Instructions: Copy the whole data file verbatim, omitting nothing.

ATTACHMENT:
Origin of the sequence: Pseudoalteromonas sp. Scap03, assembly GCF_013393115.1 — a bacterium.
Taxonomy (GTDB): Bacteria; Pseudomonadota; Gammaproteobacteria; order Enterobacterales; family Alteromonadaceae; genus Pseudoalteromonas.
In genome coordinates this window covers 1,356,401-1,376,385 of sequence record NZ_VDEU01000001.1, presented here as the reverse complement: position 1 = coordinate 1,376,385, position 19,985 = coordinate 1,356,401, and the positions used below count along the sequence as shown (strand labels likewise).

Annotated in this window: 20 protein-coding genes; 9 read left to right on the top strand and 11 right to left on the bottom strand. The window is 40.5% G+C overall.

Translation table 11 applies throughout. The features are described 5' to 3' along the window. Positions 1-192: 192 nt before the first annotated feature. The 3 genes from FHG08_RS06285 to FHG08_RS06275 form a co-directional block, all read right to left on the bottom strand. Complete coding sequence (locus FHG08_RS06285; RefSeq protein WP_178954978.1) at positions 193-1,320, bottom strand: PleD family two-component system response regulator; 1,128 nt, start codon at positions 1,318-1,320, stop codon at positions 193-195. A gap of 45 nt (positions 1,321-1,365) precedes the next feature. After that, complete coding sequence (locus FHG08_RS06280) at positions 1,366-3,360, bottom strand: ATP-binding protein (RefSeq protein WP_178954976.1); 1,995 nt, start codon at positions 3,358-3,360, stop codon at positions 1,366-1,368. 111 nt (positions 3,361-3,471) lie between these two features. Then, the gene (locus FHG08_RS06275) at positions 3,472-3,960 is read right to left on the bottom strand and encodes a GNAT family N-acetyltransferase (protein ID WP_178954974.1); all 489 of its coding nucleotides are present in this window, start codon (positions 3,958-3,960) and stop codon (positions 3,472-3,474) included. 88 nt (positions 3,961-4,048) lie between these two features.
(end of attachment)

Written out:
Origin of the sequence: Pseudoalteromonas sp. Scap03, assembly GCF_013393115.1 — a bacterium.
Taxonomy (GTDB): Bacteria; Pseudomonadota; Gammaproteobacteria; order Enterobacterales; family Alteromonadaceae; genus Pseudoalteromonas.
In genome coordinates this window covers 1,356,401-1,376,385 of sequence record NZ_VDEU01000001.1, presented here as the reverse complement: position 1 = coordinate 1,376,385, position 19,985 = coordinate 1,356,401, and the positions used below count along the sequence as shown (strand labels likewise).

Annotated in this window: 20 protein-coding genes; 9 read left to right on the top strand and 11 right to left on the bottom strand. The window is 40.5% G+C overall.

Translation table 11 applies throughout. The features are described 5' to 3' along the window. Positions 1-192: 192 nt before the first annotated feature. The 3 genes from FHG08_RS06285 to FHG08_RS06275 form a co-directional block, all read right to left on the bottom strand. Complete coding sequence (locus FHG08_RS06285; RefSeq protein WP_178954978.1) at positions 193-1,320, bottom strand: PleD family two-component system response regulator; 1,128 nt, start codon at positions 1,318-1,320, stop codon at positions 193-195. A gap of 45 nt (positions 1,321-1,365) precedes the next feature. After that, complete coding sequence (locus FHG08_RS06280) at positions 1,366-3,360, bottom strand: ATP-binding protein (RefSeq protein WP_178954976.1); 1,995 nt, start codon at positions 3,358-3,360, stop codon at positions 1,366-1,368. 111 nt (positions 3,361-3,471) lie between these two features. Then, the gene (locus FHG08_RS06275) at positions 3,472-3,960 is read right to left on the bottom strand and encodes a GNAT family N-acetyltransferase (protein ID WP_178954974.1); all 489 of its coding nucleotides are present in this window, start codon (positions 3,958-3,960) and stop codon (positions 3,472-3,474) included. 88 nt (positions 3,961-4,048) lie between these two features.